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Considering Homeownership? Here’s What You Need to Know.

 

Buying a home can be an exciting and emotional process. Before starting your home search, you’ll want to understand the ins and outs of the homebuying process. This will empower you to make decisions that are the best for your family — and your wallet.

When shopping for a home, cost is a big factor. It helps to know the upfront and ongoing costs of homeownership and how they fit in with your other expenses. Upfront costs will likely include a down payment, closing costs and additional funds for various required inspections. Ongoing costs may include: mortgage payments, maintenance and repairs, utilities and homeowners association or condo fees.

The majority of buyers afford their home with the help of a mortgage. Your mortgage payment typically includes: principal (the amount you borrow), interest, property taxes and insurance. Along with your homeowner’s insurance, you generally pay Private Mortgage Insurance (PMI) until you have 20% equity in the home. PMI protects the lender if you stop making payments on your mortgage. Depending on your mortgage and how much equity you have in your home, you may be able to pay taxes and homeowner’s insurance separately from your mortgage payment.

There are two main types of loans—conventional loans and alternative loans with either fixed-rates or adjustable rates. Conventional loans aren’t insured by the federal government and are an option for those with good credit and who have saved enough to make a larger down payment. FHA Loans are backed by the Federal Housing Administration (FHA) and allow for down payments as low as 3.5%. VA Loans are backed by the Dept of Veterans Affairs (VA), offering a loan program to eligible veterans, current service members, and surviving spouses. Fixed-rate mortgages lock in the same interest rate for the loans entirety. Adjustable-rate mortgages (ARM) typically start with a fixed-rate for a set number of months or years. After the initial period, the interest rate may increase or decrease, and your mortgage payment may increase or decrease as well.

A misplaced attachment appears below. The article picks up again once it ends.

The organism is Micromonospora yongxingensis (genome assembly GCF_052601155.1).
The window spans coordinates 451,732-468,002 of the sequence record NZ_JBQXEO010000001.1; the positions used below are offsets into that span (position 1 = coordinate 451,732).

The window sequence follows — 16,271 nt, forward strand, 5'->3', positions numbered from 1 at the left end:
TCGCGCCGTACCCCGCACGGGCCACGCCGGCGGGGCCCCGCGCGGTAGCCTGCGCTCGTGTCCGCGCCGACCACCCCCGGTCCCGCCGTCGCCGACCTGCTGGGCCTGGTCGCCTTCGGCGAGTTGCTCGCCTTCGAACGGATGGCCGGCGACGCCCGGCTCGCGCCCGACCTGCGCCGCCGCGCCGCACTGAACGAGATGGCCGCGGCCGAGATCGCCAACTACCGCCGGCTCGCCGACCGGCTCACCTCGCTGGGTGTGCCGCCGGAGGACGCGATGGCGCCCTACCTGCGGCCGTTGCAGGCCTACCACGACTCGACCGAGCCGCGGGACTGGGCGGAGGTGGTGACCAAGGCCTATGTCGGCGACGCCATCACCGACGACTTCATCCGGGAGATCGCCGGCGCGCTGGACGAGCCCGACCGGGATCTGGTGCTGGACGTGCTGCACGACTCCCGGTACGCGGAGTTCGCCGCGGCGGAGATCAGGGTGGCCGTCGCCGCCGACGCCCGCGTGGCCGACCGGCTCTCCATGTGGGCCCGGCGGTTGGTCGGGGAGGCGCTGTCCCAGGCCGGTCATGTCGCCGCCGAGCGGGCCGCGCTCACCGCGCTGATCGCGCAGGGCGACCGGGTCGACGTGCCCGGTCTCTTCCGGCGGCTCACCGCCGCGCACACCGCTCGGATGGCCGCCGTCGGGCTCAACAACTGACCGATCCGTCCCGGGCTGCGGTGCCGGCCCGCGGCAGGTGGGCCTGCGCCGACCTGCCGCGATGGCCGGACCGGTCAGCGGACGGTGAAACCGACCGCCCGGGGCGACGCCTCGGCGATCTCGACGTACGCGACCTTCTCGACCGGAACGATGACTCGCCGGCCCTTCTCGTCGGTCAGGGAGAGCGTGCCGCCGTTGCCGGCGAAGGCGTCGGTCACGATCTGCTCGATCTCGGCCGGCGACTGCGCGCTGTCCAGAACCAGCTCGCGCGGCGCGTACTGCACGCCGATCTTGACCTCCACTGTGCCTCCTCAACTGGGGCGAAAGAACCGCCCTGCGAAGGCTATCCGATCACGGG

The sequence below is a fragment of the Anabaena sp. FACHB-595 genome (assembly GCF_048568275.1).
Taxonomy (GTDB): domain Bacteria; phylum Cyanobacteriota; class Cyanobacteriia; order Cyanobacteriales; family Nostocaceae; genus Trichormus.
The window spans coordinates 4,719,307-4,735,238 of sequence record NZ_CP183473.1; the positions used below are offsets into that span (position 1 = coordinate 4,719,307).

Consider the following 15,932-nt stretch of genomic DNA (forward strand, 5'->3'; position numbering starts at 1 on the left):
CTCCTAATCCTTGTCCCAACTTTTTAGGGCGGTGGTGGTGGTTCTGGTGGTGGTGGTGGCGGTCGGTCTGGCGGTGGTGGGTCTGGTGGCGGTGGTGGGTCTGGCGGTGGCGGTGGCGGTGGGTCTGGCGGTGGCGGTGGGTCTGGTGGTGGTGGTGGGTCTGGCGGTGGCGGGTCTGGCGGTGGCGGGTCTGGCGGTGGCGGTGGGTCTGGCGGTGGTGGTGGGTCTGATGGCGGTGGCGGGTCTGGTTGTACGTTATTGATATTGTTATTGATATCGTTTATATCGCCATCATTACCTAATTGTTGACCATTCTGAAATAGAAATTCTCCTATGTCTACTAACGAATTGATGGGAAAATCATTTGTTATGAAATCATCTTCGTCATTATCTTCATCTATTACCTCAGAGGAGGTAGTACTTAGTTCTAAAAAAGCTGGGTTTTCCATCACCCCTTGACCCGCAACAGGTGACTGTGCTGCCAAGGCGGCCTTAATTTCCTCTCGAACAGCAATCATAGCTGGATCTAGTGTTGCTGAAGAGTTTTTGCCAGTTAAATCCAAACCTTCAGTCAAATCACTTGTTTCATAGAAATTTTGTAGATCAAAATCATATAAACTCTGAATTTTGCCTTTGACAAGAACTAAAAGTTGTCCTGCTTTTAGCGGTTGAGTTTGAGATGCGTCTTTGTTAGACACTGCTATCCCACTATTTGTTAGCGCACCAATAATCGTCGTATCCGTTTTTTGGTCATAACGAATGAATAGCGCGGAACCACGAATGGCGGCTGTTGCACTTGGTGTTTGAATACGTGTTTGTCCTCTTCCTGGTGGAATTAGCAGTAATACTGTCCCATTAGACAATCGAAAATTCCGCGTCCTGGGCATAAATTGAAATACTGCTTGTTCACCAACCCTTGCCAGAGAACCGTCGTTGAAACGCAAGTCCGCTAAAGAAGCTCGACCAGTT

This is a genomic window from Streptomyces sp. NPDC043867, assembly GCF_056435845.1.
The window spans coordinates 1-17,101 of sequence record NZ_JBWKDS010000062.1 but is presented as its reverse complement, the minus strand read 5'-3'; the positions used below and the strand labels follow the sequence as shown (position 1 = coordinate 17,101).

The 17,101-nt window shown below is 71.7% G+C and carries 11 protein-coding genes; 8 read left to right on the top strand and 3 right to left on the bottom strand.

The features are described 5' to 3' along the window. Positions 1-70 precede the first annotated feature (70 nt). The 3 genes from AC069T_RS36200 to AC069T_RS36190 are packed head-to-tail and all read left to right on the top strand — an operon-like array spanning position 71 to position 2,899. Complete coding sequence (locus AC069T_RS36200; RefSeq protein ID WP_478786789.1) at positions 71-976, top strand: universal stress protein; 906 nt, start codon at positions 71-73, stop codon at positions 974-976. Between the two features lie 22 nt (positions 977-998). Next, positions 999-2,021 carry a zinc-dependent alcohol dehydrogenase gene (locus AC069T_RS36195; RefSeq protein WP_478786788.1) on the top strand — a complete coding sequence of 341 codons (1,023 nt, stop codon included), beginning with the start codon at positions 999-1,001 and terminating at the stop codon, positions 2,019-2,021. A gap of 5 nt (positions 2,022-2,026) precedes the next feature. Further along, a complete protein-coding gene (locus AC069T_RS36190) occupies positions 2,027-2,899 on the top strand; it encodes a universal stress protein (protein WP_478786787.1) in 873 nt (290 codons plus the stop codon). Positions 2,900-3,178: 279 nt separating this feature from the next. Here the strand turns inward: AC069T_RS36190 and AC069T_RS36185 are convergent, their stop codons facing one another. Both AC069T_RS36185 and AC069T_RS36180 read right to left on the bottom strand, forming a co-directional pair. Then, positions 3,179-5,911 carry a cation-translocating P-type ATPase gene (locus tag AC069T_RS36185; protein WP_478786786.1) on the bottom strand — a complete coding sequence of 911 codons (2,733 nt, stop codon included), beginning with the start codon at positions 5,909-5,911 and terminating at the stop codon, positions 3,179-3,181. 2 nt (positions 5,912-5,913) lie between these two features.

For many people, the biggest obstacles to homeownership are low credit scores and paying off current debts. To prepare for future homeownership, you should:

Improve your credit score
Check your credit report for free at www.annualcreditreport.com and make sure it’s accurate. Make on-time payments for all bills and make at least the minimum payments on your debts (but the more you can allocate toward debt payments, the more quickly your credit score may improve over time).

Don’t get into further debt
Examine your current spending and create a sensible budget. Pay down your debts to improve your debt-to-income ratio. Save up for a down payment and other up-front costs. Your debt-to-income ratio, or DTI, equals your monthly debt payments divided by your gross income and is expressed as a percentage. Lenders use this number to determine your ability to afford your debt payments.

Creating a “future homeowner” cash cushion
When you’re ready to buy a home, you’ll need a big cash cushion for the down payment, closing costs and an emergency fund to cover unexpected home repairs. If you plan to pay property taxes separately from your mortgage, you’ll need enough cash to cover one or two lump sum tax payments per year as well.

When considering homeownership, be sure to think about your reasons for wanting to buy a home, your current and future lifestyle and your budget, available savings and current debts. While there are many benefits, homeownership is not for everyone at every stage of their life. By evaluating your specific needs,  you’ll be better able to identify an ideal time to buy a home.

Merck EFCU is ready to answer any questions regarding your home buying journey, now or in the future. In addition to our knowledgeable staff, we offer our members free online financial education modules to provide advice on buying a home. The Financial Wellness Center also includes modules on overall financial wellness, investing, retirement and small business. Visit merckcu.everfi-next.net/welcome/financialeducation to access the Financial Wellness Center.